You might be (I don't know for sure) the kind that thinks you got away with cheating because you weren't caught in the act. Well, they got caught in the act multiple times and you're still talking about "conspiracies", shadows, and ghosts.

            --
            Bite harder Ouroboros, bite! tails.boum.org/ linux USB CD secure desktop IRC *crypt tor (not endorsements (XKeyScore))
  • (Score: 5, Informative) by Anonymous Coward on Tuesday June 17 2014, @03:49PM

    by Anonymous Coward on Tuesday June 17 2014, @03:49PM (#56473)

    Speaking for myself, I found the TrueCrypt developers to be a bit too defensive when it came to cryptographic issues. Let me give you an example:

    At one time, a certain block mode was being considered as a draft standard. There were a number of highly skilled members of the committee who had concerns about the draft mode. Later after yet another significant cryptographic issue was discovered with the mode, the committee abandoned the mode and began the long effort to consider another mode.

    To my surprise, I discovered that TrueCrypt had implemented the draft mode we abandoned. It was bad enough that TrueCrypt had released an implementation of a moving target draft standard, but sometimes people jump the gun not realizing how drafts can change in subtle but important ways. Thinking they may have not heard of why the block mode was abandoned, I begin to communicate details with TrueCrypt Foundation. I included references to committee documents along with additional details that may not have been apparent from a casual reading.

    The reaction from people claiming to be from the TrueCrypt Foundation was hostile. Thinking I had somehow unintentionally offended someone, I sent apologetic replies trying to smooth the situation. Unfortunately what followed from the TrueCrypt Foundation was denial that anything was wrong. Even after seemly smoothing over any feelings, their reply was a vow to march ahead and to continue to support the code they released.

    Having better things to do, I gave up communicating with the TrueCrypt Foundation, concentrating on the next standard drafts that focused on the replacement mode. Later on when it came time to document our efforts, I again encounter people from the TrueCrypt Foundation defending the old mode. As an example, text on Wikipedia explaining what happened with the standard was removed. An attempt to replace text with citations supporting what happened was removed. The source of those removals turned out to be some of the same TrueCrypt Foundation people. Moreover, comments posted on the Undo used some of the exact same defensive language as I encountered on my earlier Email exchange.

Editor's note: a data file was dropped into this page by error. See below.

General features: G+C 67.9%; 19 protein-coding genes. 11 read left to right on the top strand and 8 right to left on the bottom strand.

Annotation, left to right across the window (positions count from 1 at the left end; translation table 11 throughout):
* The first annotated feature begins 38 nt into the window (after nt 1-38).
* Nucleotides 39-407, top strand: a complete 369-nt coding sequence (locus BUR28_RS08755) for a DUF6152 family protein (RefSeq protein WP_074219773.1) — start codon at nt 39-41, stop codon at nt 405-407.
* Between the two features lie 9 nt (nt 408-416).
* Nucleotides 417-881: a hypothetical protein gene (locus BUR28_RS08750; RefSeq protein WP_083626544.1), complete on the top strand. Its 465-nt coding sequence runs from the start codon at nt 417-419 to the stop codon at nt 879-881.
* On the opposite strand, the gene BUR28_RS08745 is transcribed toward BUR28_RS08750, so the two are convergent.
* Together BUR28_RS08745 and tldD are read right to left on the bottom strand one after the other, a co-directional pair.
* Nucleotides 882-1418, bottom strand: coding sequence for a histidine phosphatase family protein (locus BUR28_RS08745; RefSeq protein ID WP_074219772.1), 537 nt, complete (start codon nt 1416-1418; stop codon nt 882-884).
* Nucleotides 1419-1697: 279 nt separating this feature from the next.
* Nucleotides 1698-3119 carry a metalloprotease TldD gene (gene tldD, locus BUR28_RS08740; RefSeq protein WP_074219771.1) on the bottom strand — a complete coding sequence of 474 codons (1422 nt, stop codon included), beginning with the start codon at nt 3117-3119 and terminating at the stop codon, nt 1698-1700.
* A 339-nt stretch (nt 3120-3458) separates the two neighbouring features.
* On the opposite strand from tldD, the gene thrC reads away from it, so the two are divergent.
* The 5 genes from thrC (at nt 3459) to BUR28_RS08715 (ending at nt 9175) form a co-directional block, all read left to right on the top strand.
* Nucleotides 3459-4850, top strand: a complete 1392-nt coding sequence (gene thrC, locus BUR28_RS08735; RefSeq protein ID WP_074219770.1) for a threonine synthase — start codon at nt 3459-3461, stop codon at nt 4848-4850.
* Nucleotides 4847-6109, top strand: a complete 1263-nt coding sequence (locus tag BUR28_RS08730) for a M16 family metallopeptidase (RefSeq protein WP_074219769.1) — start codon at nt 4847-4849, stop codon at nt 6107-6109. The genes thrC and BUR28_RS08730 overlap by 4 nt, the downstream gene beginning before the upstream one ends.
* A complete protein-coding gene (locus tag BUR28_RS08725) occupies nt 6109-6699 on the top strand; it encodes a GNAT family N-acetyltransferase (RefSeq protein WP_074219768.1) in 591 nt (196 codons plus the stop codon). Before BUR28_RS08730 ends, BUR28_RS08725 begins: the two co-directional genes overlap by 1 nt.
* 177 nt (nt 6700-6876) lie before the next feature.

And while TrueCrypt later picked up the new mode when the standard was adopted (and then became a NIST published mode and an ISO standard), TrueCrypt still to this day maintains code that supports that flawed mode in a what TrueCrypt says is a backward compatibility mode.

    I have no idea if any of the recent stories and rumors about TrueCrypt are true. I do, however, NOT recommend using the TrueCrypt backward compatibility mode. And if their reaction to cryptographic issues were any judge of their crypto developer capability, I would strongly caution against automatically trusting the cryptographic integrity of TrueCrypt.

    I was urged by a colleague to post my reaction to the TrueCrypt announcement. I reluctantly agreed to do so. However, I really don't was to get into another flame war with TrueCrypt over this issue, so pardon me if I post as an "anonymous coward".

    • (Score: 1) by Jeremiah Cornelius on Tuesday June 17 2014, @06:53PM

      by Jeremiah Cornelius (2785) on Tuesday June 17 2014, @06:53PM (#56583) Journal

      Thank you very much, for bothering to do this.

      --
      You're betting on the pantomime horse...
    • (Score: 2) by HiThere on Tuesday June 17 2014, @08:06PM

      by HiThere (866) on Tuesday June 17 2014, @08:06PM (#56634) Journal

      Thank you. Anonymous comments are always reasonable to distrust, but as this is only further backing for what the TrueCrypt developers were recommending anyway, it provides an additional reason to seek a replacement.

      P.S.: If your committee documents were public, it might be useful to include a link.

      --
      Javascript is what you use to allow unknown third parties to run software you have no idea about on your computer.
      • (Score: 0) by Anonymous Coward on Wednesday June 18 2014, @02:22AM

        by Anonymous Coward on Wednesday June 18 2014, @02:22AM (#56729)

        These documents might be available on the IEEE P1619 reflector .. the committee is dormant now that XTS is a NIST and ISO approved mode.

        In the mean time ... and I know this is all of the the pointers, here is the mode of operation reference:

        http://en.wikipedia.org/wiki/TrueCrypt#Modes_of_operation [wikipedia.org]

        See also:

        http://en.wikipedia.org/wiki/Disk_encryption_theory#Liskov.2C_Rivest.2C_and_Wagner_.28LRW.29 [wikipedia.org]

        See also:

        http://en.wikipedia.org/wiki/IEEE_P1619#LRW_issue [wikipedia.org]

        Note in the above URL the following text is full of bogons:

        "Some members of the group found it non-trivial to abandon LRW, because it had been available for public peer-review for many years (unlike most of the newly suggested variants)."

        BTW: Side node: XTS: originally called XTC, but some people objected to the pun on moral grounds (gee wiz). XTS: It may be spelled X T S but you can just say XTC! :)

        Anyway, XTS based on XEX which has been around for a while:

        http://grouper.ieee.org/groups/1619/email/msg01369.html [ieee.org]
        http://grouper.ieee.org/groups/1619/email/pdf00042.pdf [ieee.org]